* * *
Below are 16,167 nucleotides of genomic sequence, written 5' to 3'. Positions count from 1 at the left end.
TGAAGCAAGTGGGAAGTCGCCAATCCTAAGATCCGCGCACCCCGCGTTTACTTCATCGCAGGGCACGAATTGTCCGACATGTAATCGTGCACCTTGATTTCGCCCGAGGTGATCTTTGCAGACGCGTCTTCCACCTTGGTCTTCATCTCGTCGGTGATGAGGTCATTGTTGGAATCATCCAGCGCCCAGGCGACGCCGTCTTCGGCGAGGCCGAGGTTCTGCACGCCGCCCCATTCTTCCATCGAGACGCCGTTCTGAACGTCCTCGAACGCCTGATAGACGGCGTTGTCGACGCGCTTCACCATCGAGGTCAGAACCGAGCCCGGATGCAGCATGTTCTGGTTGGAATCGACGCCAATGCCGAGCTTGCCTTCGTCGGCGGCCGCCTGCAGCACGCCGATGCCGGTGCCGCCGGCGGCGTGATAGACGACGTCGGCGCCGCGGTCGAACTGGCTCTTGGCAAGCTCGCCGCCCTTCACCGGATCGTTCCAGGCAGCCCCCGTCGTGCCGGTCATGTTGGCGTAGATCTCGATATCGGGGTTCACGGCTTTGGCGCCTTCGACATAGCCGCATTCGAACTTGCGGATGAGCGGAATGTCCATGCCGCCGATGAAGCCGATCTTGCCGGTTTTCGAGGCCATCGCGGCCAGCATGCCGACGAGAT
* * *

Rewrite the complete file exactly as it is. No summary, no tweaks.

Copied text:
Below are 16,167 nucleotides of genomic sequence, written 5' to 3'. Positions count from 1 at the left end.
TGAAGCAAGTGGGAAGTCGCCAATCCTAAGATCCGCGCACCCCGCGTTTACTTCATCGCAGGGCACGAATTGTCCGACATGTAATCGTGCACCTTGATTTCGCCCGAGGTGATCTTTGCAGACGCGTCTTCCACCTTGGTCTTCATCTCGTCGGTGATGAGGTCATTGTTGGAATCATCCAGCGCCCAGGCGACGCCGTCTTCGGCGAGGCCGAGGTTCTGCACGCCGCCCCATTCTTCCATCGAGACGCCGTTCTGAACGTCCTCGAACGCCTGATAGACGGCGTTGTCGACGCGCTTCACCATCGAGGTCAGAACCGAGCCCGGATGCAGCATGTTCTGGTTGGAATCGACGCCAATGCCGAGCTTGCCTTCGTCGGCGGCCGCCTGCAGCACGCCGATGCCGGTGCCGCCGGCGGCGTGATAGACGACGTCGGCGCCGCGGTCGAACTGGCTCTTGGCAAGCTCGCCGCCCTTCACCGGATCGTTCCAGGCAGCCCCCGTCGTGCCGGTCATGTTGGCGTAGATCTCGATATCGGGGTTCACGGCTTTGGCGCCTTCGACATAGCCGCATTCGAACTTGCGGATGAGCGGAATGTCCATGCCGCCGATGAAGCCGATCTTGCCGGTTTTCGAGGCCATCGCGGCCAGCATGCCGACGAGAT